[NY-NLP+ML] Talk Friday: John Langford: Steps Towards Efficient Parallel Learning

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Joseph Turian

May 10, 2010, 4:57:25 PM5/10/10
to ny-n...@googlegroups.com
Jon Langford is a prolific researcher, with a strong theoretical bent,
but also focused on problems that are very practical.
Namely, how do we scale machine learning to a web-scale? And how do we
scale it horizontally, not just vertically?

He is one of the authors of Vowpal Wabbit, one of the fastest ML
packages (if not the fastest) freely available today.

> No sign up, you should just be able to show up and sit in.

---------- Forwarded message ----------
From: Paul Dix <pa...@pauldix.net>
Date: Mon, May 10, 2010 at 3:02 PM
Subject: [NYC-Machine-Learning] Talk Friday: John Langford: Steps
Towards Efficient Parallel Learning
To: NYC-Machine-Le...@meetup.com

Thought everyone would be interested in this from the Nycmlpeople list:

From: Claire Monteleoni
We are pleased to be hosting John Langford this Friday, May 14th, in our
CCLS-Yahoo! Distinguished Lecture Series. We hope you can make it to his
talk. Please forward to others who may be interested.

Who: John Langford, Yahoo! Research

When: Friday May 14th, 11am, Interschool Lab, 750 CEPSR, Schapiro Building

Talk Title: Steps Towards Efficient Parallel Learning

Online learning approaches are often the most efficient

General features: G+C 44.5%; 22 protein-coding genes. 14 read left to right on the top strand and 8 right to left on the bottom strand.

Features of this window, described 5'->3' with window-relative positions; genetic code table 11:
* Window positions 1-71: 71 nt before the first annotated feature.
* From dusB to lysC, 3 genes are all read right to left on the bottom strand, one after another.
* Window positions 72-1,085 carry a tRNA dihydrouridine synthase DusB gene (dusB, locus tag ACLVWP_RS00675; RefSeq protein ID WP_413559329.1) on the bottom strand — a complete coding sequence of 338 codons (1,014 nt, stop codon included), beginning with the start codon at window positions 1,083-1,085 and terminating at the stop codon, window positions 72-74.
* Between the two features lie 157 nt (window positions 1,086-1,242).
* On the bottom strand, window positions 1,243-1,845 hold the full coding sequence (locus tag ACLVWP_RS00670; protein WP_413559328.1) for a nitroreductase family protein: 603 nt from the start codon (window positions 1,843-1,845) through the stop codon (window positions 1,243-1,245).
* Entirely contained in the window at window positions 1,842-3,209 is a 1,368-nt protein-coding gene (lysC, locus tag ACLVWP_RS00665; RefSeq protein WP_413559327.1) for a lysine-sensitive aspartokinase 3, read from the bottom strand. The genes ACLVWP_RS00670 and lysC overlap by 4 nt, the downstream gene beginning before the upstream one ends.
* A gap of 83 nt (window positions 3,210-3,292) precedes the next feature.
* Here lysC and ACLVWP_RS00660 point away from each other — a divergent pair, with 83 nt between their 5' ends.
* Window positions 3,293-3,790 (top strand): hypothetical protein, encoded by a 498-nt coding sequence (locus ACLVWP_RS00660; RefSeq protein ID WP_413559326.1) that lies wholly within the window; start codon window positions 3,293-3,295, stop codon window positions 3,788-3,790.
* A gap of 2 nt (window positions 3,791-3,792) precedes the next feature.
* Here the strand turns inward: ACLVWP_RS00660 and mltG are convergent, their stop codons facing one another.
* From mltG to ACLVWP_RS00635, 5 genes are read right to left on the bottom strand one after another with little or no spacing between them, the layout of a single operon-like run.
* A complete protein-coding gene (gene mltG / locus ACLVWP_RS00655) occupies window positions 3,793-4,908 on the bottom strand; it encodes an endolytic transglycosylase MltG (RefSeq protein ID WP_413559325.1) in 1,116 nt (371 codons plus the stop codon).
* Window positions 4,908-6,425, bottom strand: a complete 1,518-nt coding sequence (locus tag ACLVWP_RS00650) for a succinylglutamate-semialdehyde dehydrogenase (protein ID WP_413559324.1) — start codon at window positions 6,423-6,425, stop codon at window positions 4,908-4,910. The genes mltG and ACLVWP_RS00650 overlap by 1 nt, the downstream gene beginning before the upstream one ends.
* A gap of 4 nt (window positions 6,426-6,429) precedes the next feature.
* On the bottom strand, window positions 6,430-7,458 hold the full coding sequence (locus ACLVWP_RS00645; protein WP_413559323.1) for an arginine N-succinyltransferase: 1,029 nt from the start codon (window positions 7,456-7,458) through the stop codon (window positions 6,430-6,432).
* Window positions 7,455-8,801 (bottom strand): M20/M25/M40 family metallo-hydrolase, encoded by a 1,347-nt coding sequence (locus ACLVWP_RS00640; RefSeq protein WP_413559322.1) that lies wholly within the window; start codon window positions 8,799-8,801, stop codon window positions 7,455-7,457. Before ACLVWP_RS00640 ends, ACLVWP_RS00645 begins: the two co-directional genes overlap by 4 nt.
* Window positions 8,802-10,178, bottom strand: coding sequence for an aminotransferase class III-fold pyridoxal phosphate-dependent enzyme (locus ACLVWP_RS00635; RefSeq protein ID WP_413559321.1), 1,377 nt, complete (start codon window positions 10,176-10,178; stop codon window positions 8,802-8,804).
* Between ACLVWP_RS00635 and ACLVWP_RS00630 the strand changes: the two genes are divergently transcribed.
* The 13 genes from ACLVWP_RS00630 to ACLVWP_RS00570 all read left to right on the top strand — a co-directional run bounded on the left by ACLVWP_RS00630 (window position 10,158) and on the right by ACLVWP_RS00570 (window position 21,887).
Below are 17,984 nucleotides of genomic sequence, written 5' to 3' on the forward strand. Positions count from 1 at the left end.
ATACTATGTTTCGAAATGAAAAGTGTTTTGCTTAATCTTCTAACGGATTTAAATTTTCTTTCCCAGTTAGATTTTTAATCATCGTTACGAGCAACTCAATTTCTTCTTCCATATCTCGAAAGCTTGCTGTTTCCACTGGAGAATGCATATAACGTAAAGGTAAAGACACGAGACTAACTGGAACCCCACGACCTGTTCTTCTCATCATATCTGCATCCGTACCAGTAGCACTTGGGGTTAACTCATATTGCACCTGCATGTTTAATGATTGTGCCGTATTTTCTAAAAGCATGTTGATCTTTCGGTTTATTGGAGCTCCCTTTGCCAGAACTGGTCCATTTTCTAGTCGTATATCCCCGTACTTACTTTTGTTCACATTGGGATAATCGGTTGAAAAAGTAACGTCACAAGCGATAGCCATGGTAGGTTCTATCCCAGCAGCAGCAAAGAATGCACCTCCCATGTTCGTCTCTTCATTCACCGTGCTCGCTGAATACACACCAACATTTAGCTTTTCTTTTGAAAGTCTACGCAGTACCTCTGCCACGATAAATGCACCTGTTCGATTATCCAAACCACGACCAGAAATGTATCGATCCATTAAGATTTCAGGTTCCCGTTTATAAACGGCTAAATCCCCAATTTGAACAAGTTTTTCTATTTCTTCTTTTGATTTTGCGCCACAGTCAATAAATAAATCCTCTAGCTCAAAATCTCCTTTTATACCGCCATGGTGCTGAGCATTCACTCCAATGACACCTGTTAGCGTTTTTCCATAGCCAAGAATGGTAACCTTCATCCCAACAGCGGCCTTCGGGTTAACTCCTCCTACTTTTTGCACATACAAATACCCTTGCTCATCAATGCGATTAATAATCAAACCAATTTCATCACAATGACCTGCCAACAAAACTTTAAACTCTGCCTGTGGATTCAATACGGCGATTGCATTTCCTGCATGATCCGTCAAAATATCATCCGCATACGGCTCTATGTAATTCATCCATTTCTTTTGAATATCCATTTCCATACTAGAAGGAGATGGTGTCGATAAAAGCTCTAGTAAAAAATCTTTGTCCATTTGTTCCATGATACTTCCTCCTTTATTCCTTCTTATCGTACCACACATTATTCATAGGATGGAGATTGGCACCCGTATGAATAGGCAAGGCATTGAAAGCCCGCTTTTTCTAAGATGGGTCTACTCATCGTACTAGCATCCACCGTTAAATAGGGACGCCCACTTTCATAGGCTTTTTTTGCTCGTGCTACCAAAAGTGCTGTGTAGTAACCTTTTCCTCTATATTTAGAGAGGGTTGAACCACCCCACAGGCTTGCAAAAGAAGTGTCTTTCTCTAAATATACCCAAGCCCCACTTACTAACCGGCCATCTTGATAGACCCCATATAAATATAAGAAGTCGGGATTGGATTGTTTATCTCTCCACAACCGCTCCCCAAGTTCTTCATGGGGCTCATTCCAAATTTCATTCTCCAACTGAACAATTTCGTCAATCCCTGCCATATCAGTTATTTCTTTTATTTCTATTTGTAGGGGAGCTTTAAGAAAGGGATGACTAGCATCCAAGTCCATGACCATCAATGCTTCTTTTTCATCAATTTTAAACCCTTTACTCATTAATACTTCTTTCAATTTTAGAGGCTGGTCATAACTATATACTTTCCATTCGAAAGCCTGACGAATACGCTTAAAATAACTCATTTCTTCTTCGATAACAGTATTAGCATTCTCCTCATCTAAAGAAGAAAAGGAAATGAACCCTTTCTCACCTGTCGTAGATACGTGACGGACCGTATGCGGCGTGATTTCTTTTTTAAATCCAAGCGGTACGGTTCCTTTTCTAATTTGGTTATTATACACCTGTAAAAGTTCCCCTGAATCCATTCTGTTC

methods for learning on a dataset. For really big datasets however,
they are not efficient enough, simply because the bandwidth requirements
are too great. How can we effectively apply and adapt our efficient
online learning algorithms to parallel environments? I will describe
what we've learned so far for both multicore and multinode

Speaker Bio:

John Langford is a computer scientist, working as a senior researcher at
Yahoo! Research. He studied Physics and Computer Science at the
California Institute of Technology, earning a double bachelor's degree
in 1997, and received his Ph.D. from Carnegie Mellon University in
2002. Previously, he was affiliated with the Toyota Technological
Institute and IBM's Watson Research Center. He is also the author of
the popular Machine Learning weblog, hunch.net.

This message was sent by Paul Dix (pa...@pauldix.net) from NYC Machine Learning.
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